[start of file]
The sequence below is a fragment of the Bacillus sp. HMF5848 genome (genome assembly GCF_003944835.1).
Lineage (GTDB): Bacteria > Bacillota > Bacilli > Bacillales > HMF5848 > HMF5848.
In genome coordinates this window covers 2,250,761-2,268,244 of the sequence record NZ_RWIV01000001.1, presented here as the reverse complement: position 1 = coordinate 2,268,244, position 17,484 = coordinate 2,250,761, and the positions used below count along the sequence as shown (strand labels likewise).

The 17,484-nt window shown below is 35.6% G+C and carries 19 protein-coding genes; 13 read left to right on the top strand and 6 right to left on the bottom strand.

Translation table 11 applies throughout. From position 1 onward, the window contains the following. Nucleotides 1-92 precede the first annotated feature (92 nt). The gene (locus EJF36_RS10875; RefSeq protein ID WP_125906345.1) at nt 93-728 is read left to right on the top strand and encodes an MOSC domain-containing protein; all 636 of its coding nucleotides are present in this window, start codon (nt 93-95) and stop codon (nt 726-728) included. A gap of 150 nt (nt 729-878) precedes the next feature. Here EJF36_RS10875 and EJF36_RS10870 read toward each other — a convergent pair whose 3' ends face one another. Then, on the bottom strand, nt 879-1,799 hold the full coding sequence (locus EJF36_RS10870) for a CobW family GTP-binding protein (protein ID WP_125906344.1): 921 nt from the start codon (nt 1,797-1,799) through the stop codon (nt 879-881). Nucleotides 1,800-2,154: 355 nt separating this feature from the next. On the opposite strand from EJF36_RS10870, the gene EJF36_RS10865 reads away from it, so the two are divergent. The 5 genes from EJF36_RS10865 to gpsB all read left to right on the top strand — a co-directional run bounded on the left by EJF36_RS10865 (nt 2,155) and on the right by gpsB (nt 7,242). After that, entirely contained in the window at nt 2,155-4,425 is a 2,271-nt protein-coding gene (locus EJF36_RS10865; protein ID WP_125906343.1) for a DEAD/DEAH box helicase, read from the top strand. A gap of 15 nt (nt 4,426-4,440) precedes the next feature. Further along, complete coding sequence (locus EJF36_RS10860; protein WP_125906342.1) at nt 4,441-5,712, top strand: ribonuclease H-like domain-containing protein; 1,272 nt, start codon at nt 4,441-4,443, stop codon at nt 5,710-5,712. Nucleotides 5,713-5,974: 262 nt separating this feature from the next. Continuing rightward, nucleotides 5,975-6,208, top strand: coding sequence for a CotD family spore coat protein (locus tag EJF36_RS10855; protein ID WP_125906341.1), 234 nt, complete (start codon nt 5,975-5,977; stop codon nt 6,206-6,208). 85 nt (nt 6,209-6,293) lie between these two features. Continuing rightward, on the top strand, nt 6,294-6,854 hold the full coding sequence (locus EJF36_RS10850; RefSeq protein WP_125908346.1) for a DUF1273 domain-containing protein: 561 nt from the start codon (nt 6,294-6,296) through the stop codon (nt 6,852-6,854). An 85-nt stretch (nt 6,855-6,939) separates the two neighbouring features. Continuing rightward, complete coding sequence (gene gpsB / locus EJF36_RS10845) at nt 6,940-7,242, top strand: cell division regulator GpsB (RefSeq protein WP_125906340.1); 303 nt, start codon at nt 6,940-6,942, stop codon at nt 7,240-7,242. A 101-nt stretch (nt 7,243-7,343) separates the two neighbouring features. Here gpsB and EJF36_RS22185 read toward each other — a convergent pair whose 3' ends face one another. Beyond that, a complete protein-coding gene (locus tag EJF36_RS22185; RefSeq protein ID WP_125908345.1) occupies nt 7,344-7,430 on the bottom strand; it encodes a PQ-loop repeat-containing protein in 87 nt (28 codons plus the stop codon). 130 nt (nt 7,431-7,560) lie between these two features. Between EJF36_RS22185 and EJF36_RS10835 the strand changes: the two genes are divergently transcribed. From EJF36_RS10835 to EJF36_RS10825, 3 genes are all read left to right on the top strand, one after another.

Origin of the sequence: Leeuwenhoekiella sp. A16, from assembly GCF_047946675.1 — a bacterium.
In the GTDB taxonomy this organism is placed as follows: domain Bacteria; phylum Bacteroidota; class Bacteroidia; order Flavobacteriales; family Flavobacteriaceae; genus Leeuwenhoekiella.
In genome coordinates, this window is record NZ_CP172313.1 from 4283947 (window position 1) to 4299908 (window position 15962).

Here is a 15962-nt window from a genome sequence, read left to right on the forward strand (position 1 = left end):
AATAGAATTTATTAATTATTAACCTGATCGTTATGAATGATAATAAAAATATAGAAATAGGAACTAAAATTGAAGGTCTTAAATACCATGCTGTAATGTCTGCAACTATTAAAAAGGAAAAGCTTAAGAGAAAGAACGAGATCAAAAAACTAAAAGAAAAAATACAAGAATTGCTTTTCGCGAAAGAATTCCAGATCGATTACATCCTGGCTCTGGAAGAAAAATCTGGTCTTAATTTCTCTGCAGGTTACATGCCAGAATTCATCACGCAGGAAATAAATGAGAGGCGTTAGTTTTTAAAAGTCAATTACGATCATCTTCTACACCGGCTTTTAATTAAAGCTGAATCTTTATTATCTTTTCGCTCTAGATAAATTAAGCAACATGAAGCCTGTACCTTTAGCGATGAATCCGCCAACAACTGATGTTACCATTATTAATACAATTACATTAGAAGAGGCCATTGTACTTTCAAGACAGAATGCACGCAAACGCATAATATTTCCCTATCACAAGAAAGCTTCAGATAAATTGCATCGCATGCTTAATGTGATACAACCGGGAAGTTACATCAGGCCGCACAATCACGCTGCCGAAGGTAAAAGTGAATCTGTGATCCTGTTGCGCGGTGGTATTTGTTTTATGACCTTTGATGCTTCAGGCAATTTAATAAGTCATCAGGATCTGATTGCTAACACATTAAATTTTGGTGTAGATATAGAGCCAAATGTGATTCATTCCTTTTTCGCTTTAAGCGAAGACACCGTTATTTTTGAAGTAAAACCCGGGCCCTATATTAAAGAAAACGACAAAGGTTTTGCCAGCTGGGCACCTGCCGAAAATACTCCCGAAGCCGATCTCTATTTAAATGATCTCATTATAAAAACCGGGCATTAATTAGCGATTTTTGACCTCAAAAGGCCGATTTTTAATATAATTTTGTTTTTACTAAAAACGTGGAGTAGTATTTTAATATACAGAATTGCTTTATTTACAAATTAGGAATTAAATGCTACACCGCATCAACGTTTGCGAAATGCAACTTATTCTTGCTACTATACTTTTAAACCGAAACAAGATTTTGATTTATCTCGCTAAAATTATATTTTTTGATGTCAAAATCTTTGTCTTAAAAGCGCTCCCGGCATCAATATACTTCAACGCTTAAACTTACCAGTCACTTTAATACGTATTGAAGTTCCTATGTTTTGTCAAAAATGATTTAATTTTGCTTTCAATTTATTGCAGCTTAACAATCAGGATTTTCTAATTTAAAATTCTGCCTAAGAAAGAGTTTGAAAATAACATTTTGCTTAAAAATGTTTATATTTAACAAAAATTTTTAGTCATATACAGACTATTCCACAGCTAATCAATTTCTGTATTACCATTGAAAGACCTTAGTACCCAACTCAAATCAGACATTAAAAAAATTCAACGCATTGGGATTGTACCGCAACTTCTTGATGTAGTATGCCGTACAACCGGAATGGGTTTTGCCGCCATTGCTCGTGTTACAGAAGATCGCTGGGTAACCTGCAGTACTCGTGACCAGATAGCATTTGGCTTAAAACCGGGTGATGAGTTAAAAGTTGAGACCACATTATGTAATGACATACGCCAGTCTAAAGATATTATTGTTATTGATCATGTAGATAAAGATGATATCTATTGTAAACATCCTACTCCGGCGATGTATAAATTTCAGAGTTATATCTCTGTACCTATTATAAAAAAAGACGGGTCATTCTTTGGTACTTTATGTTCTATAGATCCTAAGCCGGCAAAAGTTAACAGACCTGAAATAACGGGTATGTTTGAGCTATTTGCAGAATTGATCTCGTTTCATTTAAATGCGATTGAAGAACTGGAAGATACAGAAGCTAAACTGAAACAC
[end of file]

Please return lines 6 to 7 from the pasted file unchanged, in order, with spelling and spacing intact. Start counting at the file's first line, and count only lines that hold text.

Origin of the sequence: Leeuwenhoekiella sp. A16, from assembly GCF_047946675.1 — a bacterium.
In the GTDB taxonomy this organism is placed as follows: domain Bacteria; phylum Bacteroidota; class Bacteroidia; order Flavobacteriales; family Flavobacteriaceae; genus Leeuwenhoekiella.